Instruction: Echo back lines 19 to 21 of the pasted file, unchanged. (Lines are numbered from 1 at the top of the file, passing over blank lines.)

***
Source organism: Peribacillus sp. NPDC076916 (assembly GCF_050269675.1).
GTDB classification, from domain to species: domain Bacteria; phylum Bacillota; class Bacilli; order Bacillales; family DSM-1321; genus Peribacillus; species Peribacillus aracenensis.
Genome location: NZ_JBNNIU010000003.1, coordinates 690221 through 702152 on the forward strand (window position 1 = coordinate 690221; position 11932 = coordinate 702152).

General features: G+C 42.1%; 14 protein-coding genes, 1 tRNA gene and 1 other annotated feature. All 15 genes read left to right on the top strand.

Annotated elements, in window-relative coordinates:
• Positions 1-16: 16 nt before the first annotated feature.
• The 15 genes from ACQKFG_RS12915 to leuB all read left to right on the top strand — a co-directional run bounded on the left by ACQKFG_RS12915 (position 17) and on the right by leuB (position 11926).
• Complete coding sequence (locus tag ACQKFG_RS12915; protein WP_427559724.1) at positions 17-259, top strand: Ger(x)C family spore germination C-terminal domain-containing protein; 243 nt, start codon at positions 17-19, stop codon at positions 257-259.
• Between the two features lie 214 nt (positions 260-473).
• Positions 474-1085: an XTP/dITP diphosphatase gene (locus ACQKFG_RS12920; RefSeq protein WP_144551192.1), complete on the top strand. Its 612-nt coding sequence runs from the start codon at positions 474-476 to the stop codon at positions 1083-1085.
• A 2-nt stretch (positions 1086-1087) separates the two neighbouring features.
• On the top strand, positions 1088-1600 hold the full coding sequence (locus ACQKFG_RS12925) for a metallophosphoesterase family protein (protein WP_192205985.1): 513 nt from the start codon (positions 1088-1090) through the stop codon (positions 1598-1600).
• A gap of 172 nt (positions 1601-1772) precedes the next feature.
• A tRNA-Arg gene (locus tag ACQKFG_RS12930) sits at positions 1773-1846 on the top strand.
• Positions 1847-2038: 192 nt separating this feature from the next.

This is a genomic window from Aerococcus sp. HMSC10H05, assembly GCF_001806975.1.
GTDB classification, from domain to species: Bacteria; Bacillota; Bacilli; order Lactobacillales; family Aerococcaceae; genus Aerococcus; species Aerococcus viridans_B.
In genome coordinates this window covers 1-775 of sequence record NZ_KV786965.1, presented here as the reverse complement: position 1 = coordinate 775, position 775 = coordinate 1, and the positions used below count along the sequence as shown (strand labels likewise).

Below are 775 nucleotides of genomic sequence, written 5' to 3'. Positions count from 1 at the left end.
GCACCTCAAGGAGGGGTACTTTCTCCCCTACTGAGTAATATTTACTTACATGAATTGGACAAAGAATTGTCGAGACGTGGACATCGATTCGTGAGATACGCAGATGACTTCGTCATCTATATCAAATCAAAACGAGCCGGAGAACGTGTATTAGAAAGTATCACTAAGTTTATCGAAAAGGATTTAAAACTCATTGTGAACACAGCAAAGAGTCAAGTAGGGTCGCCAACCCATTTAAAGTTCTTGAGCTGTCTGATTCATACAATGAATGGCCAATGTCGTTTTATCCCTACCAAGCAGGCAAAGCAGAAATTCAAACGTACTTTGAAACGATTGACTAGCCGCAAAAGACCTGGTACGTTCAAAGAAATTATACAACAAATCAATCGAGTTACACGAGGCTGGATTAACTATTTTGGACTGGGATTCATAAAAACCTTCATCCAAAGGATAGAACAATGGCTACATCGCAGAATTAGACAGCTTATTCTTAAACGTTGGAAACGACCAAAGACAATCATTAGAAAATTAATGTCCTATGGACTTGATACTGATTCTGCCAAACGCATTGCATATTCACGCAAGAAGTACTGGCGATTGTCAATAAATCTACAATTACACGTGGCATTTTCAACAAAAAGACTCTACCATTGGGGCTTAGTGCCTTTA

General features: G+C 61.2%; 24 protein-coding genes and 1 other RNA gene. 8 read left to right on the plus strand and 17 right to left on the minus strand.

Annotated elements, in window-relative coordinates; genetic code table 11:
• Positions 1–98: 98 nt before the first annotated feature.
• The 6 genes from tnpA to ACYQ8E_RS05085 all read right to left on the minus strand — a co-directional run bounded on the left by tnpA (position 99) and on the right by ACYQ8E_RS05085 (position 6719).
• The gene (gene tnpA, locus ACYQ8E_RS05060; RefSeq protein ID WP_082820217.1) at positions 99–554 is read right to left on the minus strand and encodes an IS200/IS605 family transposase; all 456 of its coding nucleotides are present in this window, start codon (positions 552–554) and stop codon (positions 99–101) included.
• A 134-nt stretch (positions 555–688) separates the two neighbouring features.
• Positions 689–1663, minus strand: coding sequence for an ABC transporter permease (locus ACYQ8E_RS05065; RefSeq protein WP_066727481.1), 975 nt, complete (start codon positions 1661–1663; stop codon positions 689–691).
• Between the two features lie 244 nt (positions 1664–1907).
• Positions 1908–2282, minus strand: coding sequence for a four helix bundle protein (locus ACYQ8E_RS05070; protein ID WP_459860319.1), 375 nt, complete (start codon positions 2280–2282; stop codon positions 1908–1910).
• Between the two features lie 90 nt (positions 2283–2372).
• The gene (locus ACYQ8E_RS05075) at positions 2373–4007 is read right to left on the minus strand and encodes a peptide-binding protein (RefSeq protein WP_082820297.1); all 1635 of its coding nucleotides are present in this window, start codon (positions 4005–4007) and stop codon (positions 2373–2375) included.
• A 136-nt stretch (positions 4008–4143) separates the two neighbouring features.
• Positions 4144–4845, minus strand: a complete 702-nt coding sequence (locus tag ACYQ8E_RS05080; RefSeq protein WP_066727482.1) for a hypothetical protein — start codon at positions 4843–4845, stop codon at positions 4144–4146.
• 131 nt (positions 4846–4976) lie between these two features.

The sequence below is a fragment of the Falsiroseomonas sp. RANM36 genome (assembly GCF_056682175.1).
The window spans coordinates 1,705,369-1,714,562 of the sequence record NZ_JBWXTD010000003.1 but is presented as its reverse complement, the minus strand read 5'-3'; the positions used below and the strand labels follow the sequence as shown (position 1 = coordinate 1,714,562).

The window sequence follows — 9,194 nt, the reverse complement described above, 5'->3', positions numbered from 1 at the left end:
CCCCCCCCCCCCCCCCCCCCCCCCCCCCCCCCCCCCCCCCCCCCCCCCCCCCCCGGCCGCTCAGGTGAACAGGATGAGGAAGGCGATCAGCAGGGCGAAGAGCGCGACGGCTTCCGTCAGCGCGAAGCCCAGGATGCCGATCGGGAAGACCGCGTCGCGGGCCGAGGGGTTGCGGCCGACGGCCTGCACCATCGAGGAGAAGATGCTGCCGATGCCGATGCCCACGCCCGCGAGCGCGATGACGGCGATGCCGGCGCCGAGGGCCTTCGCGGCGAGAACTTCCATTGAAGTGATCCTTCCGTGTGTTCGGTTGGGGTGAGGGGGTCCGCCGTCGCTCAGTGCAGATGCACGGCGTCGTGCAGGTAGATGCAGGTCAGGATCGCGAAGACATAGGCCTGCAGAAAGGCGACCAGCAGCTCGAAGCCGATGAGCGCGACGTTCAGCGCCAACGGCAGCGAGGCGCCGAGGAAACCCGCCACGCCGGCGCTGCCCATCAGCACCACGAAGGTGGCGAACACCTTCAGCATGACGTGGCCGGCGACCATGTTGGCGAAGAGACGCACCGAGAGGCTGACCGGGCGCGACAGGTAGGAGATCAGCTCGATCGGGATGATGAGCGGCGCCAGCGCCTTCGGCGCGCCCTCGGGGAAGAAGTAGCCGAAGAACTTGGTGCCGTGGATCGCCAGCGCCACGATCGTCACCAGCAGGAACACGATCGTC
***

Below are 775 nucleotides of genomic sequence, written 5' to 3'. Positions count from 1 at the left end.
GCACCTCAAGGAGGGGTACTTTCTCCCCTACTGAGTAATATTTACTTACATGAATTGGACAAAGAATTGTCGAGACGTGGACATCGATTCGTGAGATACGCAGATGACTTCGTCATCTATATCAAATCAAAACGAGCCGGAGAACGTGTATTAGAAAGTATCACTAAGTTTATCGAAAAGGATTTAAAACTCATTGTGAACACAGCAAAGAGTCAAGTAGGGTCGCCAACCCATTTAAAGTTCTTGAGCTGTCTGATTCATACAATGAATGGCCAATGTCGTTTTATCCCTACCAAGCAGGCAAAGCAGAAATTCAAACGTACTTTGAAACGATTGACTAGCCGCAAAAGACCTGGTACGTTCAAAGAAATTATACAACAAATCAATCGAGTTACACGAGGCTGGATTAACTATTTTGGACTGGGATTCATAAAAACCTTCATCCAAAGGATAGAACAATGGCTACATCGCAGAATTAGACAGCTTATTCTTAAACGTTGGAAACGACCAAAGACAATCATTAGAAAATTAATGTCCTATGGACTTGATACTGATTCTGCCAAACGCATTGCATATTCACGCAAGAAGTACTGGCGATTGTCAATAAATCTACAATTACACGTGGCATTTTCAACAAAAAGACTCTACCATTGGGGCTTAGTGCCTTTA

General features: G+C 61.2%; 24 protein-coding genes and 1 other RNA gene. 8 read left to right on the plus strand and 17 right to left on the minus strand.